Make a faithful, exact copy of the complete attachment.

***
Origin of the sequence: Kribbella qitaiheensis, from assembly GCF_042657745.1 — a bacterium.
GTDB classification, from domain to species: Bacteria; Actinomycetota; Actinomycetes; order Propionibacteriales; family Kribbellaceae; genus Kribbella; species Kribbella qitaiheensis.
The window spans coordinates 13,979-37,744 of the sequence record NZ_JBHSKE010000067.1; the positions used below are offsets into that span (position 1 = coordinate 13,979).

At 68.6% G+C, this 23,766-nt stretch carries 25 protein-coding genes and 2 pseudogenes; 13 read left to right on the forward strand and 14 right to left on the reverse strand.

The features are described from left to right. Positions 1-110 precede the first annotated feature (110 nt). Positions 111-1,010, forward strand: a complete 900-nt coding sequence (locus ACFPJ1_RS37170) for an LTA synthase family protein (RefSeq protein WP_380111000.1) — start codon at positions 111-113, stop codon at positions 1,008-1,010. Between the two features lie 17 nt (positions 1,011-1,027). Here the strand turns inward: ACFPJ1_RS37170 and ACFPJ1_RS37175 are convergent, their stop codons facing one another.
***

Origin of the sequence: Kribbella qitaiheensis, from assembly GCF_042657745.1 — a bacterium.
GTDB classification, from domain to species: Bacteria; Actinomycetota; Actinomycetes; order Propionibacteriales; family Kribbellaceae; genus Kribbella; species Kribbella qitaiheensis.
The window spans coordinates 13,979-37,744 of the sequence record NZ_JBHSKE010000067.1; the positions used below are offsets into that span (position 1 = coordinate 13,979).

At 68.6% G+C, this 23,766-nt stretch carries 25 protein-coding genes and 2 pseudogenes; 13 read left to right on the forward strand and 14 right to left on the reverse strand.

The features are described from left to right. Positions 1-110 precede the first annotated feature (110 nt). Positions 111-1,010, forward strand: a complete 900-nt coding sequence (locus ACFPJ1_RS37170) for an LTA synthase family protein (RefSeq protein WP_380111000.1) — start codon at positions 111-113, stop codon at positions 1,008-1,010. Between the two features lie 17 nt (positions 1,011-1,027). Here the strand turns inward: ACFPJ1_RS37170 and ACFPJ1_RS37175 are convergent, their stop codons facing one another.